Update + My Top 3 Tips for Clinical Year!

Tuesday, November 21, 2017

Long time, no post! Since my last post, I have graduated from my PA program and passed the PANCE! I am now a PA-C! It still doesn't feel real! I am currently taking a much needed break at home with my family while looking for a position in dermatology.

As I was brainstorming post ideas, I thought that tips for clinical year could be very helpful. I wish that someone had told me these tips before I started my clinical rotations!

Pediatrics Rotation | My Experience + Tips

Sunday, June 18, 2017

I just finished my pediatrics rotation, and I thought I got through it without catching something…but nope. A day after finishing my rotation, I came down with a cold! A gift from the little kiddos, I suppose…ha! 

Source: cdc.gov

I didn’t think that I would enjoy my pediatrics rotation, but I did. There were so many cute babies (but also annoying kids and parents)! It was cool to see the pediatric illnesses and conditions that we learned about in person. I saw patients with Fifth disease, impetigo, nursemaid's elbow, molluscum contagiosum, pinworms, erythema toxicum, and mongolian spots. I also gave a lot of vaccines, which was great since I was never able to do that during my previous rotations. There is a CDC Immunization Schedule app that you can use to quickly look up which vaccines are due. I didn't personally use it because I memorized the CDC immunization schedule for the EOR exam anyway. 

Behavioral Health Rotation | My Experience

Friday, May 12, 2017

I just finished my Behavioral Health rotation (my 7th rotation...just 3 more to go!) and I wanted to write a little about my experience and how I studied for the EOR exam. I did my rotation at an inpatient mental health facility with adult, adolescent, child, and dual (psychiatric illness + substance abuse) units. I worked with the adults for the majority of my rotation. To be honest, I was pretty nervous in the beginning, especially since the patients were acting out more than usual during my first week there...screaming at hallucinations, punching holes in the wall, banging heads against the wall, etc. As time went on, I became more comfortable working with the patients. It was a great experience and I learned a lot! I learned how to redirect patients who were easily distracted and deal with difficult substance abuse patients. You need to be careful because some patients can be very manipulative!

Emergency Medicine Rotation | Tips and Helpful Resources

Sunday, February 5, 2017

via Google Images

I finished up my Emergency Medicine rotation a little over a week ago. It was definitely overwhelming at times, but I saw and learned a lot. Here are some tips and resources that I found helpful during my rotation!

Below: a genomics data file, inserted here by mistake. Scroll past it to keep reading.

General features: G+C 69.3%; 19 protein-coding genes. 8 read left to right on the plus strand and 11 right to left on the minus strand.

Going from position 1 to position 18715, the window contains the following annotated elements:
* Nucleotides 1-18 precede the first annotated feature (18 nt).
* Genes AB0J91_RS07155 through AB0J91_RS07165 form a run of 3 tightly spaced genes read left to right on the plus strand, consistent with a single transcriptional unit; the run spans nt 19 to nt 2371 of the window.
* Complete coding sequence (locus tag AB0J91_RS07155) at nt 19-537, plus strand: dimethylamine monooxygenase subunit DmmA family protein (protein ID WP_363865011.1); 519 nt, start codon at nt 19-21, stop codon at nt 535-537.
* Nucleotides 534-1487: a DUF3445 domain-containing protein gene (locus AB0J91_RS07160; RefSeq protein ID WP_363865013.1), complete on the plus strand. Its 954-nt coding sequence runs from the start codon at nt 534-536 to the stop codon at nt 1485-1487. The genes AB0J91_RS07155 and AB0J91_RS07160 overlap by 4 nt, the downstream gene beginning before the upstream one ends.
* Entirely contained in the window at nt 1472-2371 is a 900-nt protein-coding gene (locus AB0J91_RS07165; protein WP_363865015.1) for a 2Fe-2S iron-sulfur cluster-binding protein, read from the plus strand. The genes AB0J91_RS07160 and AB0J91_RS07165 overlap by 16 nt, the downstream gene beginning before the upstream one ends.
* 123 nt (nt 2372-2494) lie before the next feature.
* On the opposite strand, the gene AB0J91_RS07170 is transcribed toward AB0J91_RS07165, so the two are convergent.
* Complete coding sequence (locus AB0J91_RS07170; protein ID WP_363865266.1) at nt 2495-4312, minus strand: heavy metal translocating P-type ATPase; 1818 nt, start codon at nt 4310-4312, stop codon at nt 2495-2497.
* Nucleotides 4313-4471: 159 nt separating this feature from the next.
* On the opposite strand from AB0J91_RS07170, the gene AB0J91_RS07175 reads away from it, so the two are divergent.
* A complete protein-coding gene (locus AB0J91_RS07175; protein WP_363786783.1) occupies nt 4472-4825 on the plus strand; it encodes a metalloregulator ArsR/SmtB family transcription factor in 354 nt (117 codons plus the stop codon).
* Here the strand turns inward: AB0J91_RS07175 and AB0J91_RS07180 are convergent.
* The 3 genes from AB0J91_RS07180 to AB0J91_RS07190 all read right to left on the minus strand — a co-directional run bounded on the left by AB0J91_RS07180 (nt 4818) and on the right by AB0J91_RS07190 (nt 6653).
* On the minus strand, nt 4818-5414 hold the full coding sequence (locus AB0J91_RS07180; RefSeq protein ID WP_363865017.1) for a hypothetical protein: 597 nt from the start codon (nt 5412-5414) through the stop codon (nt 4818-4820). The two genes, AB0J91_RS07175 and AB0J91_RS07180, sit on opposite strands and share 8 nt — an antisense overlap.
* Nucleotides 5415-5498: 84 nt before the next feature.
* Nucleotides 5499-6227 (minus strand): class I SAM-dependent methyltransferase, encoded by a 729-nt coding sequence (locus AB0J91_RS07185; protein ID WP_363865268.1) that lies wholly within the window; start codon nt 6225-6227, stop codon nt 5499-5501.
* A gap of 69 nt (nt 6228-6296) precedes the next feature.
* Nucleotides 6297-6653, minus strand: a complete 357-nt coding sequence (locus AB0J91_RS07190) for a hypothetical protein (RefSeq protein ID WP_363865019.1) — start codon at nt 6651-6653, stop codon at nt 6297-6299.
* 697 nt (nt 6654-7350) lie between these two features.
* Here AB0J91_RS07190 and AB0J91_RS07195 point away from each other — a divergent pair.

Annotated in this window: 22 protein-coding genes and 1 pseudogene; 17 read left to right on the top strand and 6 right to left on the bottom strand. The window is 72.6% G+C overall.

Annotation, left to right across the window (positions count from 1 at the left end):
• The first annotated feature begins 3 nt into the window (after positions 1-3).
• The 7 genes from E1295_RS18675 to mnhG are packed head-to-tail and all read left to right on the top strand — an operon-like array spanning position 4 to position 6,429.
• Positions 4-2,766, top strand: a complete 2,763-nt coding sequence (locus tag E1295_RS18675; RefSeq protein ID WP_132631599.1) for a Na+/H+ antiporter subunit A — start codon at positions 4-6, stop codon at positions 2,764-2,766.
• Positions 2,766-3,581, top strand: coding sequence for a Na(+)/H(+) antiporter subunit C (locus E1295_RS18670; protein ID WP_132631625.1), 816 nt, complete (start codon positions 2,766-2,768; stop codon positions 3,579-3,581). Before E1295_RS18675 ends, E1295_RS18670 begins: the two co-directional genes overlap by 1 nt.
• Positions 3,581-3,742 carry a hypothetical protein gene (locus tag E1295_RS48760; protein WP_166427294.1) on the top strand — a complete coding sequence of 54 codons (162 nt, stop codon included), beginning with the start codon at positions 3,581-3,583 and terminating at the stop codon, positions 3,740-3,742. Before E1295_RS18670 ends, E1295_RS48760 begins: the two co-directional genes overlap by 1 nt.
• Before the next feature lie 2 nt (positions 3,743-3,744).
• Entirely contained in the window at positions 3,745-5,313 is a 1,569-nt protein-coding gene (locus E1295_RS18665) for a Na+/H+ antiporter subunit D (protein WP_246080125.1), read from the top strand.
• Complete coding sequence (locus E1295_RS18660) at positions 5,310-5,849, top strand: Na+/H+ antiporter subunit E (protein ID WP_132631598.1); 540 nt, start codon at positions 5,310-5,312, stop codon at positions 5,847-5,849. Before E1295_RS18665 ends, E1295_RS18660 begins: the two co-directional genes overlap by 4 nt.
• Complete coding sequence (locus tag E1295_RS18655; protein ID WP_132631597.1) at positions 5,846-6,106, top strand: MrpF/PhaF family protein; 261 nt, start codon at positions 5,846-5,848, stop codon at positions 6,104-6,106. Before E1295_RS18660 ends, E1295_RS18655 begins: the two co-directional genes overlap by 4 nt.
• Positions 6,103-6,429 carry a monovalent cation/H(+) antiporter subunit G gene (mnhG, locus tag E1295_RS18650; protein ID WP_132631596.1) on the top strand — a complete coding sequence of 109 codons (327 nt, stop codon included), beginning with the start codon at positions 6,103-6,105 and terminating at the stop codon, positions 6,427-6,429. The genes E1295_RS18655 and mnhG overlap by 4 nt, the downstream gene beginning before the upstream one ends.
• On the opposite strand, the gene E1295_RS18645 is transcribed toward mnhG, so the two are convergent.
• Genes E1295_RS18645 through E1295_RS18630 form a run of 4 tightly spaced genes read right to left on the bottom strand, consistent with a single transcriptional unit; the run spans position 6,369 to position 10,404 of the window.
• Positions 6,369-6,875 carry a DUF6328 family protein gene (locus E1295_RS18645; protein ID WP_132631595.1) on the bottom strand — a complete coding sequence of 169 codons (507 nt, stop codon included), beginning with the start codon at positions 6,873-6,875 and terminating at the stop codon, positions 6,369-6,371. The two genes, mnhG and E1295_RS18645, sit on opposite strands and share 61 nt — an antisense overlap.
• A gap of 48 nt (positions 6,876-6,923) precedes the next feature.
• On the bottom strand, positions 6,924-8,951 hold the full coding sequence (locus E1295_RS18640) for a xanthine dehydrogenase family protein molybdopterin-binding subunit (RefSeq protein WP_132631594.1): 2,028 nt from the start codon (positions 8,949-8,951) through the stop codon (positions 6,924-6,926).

1. Follow the residents around! // This depends on your rotation site of course, but I found that most residents, physicians, and PAs would be so busy that they forgot I was there. I learned to just follow them around everywhere, so I didn't miss out on anything!

2. Good pediatric resources // One of the residents I worked with showed me these two websites that are helpful when dealing with pediatric patients. Bonepit.com shows you normal x-rays for different ages. CHOP's Clinical Pathways are also very helpful. You can click on "Emergency" to limit the clinical pathways to only emergency medicine related clinical pathways.

Surgery Rotation | How to Prepare + Tips

Monday, January 2, 2017

I can't believe I'm already about to start the 2nd week of my 4th rotation (Emergency Medicine)! My previous rotations were two family medicine rotations and surgery.  A lot of students, including myself, are nervous for their surgery rotation. I actually really liked my surgery rotation, except for the early hours (I had to wake up at 4:15AM every weekday morning). During my surgery rotation, I was able to scrub in on many surgeries (laparoscopic appendectomies, lap cholecystectomies, bowel resections, gastric bypasses, lipoma excisions, etc.), suture lap port sites, and maneuver the camera during laparoscopic surgeries. It was a great experience! Here are some tips and things you can do to prepare for your surgery rotation:

1. Brush up on your suture skills. // Practice simple interrupted subcuticular and running subcuticular sutures since those are most likely the types you will use to close lap port sites. Make sure to practice suturing while wearing gloves to mimic the real thing!

2. Practice tying surgical knots. // Make sure you can tie one-handed and two-handed surgical knots. Again, wear gloves while practicing! I used this video to learn two-handed knot tying and this video to learn one-handed knot tying. You can start out by practicing with shoe strings and then move on to sutures. You just need to tie the shoe string or suture to something stationary. 

Theme by: Pish and Posh Designs